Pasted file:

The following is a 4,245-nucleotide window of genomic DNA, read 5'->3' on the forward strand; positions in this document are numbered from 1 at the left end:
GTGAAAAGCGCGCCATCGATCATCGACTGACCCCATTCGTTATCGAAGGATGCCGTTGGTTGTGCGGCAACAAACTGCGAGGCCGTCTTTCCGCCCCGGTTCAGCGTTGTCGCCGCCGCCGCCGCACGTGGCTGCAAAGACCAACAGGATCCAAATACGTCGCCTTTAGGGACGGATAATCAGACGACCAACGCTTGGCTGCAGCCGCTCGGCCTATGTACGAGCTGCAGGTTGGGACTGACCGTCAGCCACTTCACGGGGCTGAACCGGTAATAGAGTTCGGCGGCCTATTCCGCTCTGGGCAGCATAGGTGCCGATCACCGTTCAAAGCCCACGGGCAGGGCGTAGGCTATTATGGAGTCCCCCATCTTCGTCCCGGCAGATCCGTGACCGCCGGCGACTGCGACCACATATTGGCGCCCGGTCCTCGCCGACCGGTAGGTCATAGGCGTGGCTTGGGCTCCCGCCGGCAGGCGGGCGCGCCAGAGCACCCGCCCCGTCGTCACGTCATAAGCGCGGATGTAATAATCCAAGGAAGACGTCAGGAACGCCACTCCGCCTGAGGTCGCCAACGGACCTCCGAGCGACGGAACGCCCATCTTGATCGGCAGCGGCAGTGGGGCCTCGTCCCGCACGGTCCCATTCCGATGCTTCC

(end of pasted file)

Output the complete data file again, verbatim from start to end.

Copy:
The following is a 4,245-nucleotide window of genomic DNA, read 5'->3' on the forward strand; positions in this document are numbered from 1 at the left end:
GTGAAAAGCGCGCCATCGATCATCGACTGACCCCATTCGTTATCGAAGGATGCCGTTGGTTGTGCGGCAACAAACTGCGAGGCCGTCTTTCCGCCCCGGTTCAGCGTTGTCGCCGCCGCCGCCGCACGTGGCTGCAAAGACCAACAGGATCCAAATACGTCGCCTTTAGGGACGGATAATCAGACGACCAACGCTTGGCTGCAGCCGCTCGGCCTATGTACGAGCTGCAGGTTGGGACTGACCGTCAGCCACTTCACGGGGCTGAACCGGTAATAGAGTTCGGCGGCCTATTCCGCTCTGGGCAGCATAGGTGCCGATCACCGTTCAAAGCCCACGGGCAGGGCGTAGGCTATTATGGAGTCCCCCATCTTCGTCCCGGCAGATCCGTGACCGCCGGCGACTGCGACCACATATTGGCGCCCGGTCCTCGCCGACCGGTAGGTCATAGGCGTGGCTTGGGCTCCCGCCGGCAGGCGGGCGCGCCAGAGCACCCGCCCCGTCGTCACGTCATAAGCGCGGATGTAATAATCCAAGGAAGACGTCAGGAACGCCACTCCGCCTGAGGTCGCCAACGGACCTCCGAGCGACGGAACGCCCATCTTGATCGGCAGCGGCAGTGGGGCCTCGTCCCGCACGGTCCCATTCCGATGCTTCC